the world. He rightly took personal satisfaction that some of us had
turned out as well as he had hoped.
It is the measure of the man that he
is genuinely thrilled by the success of others. That is the great quality
I remember about Bob. When we parted he gave us each a big hug and
thanked us for spending time with him. God bless you Bob. And as you often said in your correspondence to me,
‘yours aye, Bob!’ Geordie Davidson
In 1957 after school hours I
broke my arm in the playing field of Carrick Academy. I have never
forgotten the care and attention that Robert Meiklejohn gave me above and
beyond the call of duty. He took me by car to Ayr County Hospital and
waited with me for hours while I was being examined, X-rayed and
plastered. Afterwards he took me home by car and delivered me safely to my
parents. Thanks old boy. John L. McCulloch.
I was heartened to see the
features on wee Meikie as we called him, and not a bit surprised to see
that he is as resolute as ever. It didn't matter to him that you weren't a
budding Herb Elliot as long as you made the effort in the period. I was
such an individual, not much interested in football, running or
basketball. My first love was and still is fishing. However, my best pal
at Carrick was Johnny Ferguson from Straiton, who was a particularly good
middle distance runner who ran for Ayr Seaforth club along with Roger
Mullin if my memory serves me correctly. They decided to have a mixed
distance relay race which I think was against the Boys Brigade team at the
school sports field (I think Louis Jardine was in that team).
Johnny talked me into running the sprint leg, and we won easily. The next
PE period wee Meikie gave me some funny looks but never said a word. I
could imagine him saying "fishing indeed ", what a waste, but he never
did. I knew he respected me for what I was, not what I could be.
Adam Hempkin, London
Seeing the photos of "Wee Meikie"
in 1961 and 1962 brought back many happy memories. The Wee Man was a
strict but very fair teacher and you knew exactly where you were with him.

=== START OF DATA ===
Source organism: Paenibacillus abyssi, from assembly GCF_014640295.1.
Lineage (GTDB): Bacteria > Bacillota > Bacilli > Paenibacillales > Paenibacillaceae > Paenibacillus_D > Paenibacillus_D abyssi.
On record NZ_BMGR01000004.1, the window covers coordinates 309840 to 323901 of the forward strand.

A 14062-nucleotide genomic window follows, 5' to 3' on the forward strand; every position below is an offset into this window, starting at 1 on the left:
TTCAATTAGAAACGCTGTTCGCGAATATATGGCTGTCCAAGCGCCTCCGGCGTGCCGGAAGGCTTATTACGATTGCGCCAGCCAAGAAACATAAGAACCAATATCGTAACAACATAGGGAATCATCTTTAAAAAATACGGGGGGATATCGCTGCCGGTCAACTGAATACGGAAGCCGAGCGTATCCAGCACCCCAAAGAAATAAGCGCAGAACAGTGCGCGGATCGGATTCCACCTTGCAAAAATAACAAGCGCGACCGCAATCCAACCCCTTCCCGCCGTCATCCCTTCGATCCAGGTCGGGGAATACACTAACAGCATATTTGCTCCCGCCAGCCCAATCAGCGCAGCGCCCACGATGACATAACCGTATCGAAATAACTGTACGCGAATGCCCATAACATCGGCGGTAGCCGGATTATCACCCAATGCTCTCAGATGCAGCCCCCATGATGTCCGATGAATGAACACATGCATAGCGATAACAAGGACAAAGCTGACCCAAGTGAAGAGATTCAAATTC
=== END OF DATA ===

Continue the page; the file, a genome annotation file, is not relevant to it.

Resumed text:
There was little indiscipline in his classes and he stood for no nonsense.
Unlike many in the profession today he gave up a great deal of his free
time to accompany his beloved football teams on Saturday mornings to give
encouragement from the sidelines. I well remember circuit training in one
of his classes when a rather portly fisherman's son from Dunure received a
whack across the backside for being too slow down a rope. The poor
unfortunate then took an almighty leap at a vaulting horse. His shorts
came down as he traversed the obstacle to reveal a well-skelped
backside-no athletic supports in those days. The whole class convulsed
with laughter and the Wee Man and his victim joined in. In the words of
Ali G " Respec', my man!". You deserve every bit of it. Bob
I have just logged on and read the
piece on Mr Meiklejohn. How I wish, like so many others no doubt, I could
be with him to thank him for all he did for me and hundreds like me. But
he knows how much we all thought of him. In 1993 when by brother and
sister were over from Canada for my mother's funeral, we went to see him
at home in Troon. Apparently many former pupils visited him over the
years, and remembered how he had touched their lives in so many ways. In
1993 he was as enthusiastic as ever.
I remember how I always felt he was happy for you if you
were successful at anything. I still fondly remember winning the senior
sports championship three years in a row at Carrick, although to be honest
it was no great feat when you were running against the likes of Iain
Cannon!! The "wee man" always had that happy twinkle in his eye. I still
have a small badly focused old black and white photograph of me crossing
the winning line with Mr Meiklejohn in the background timing me. He gave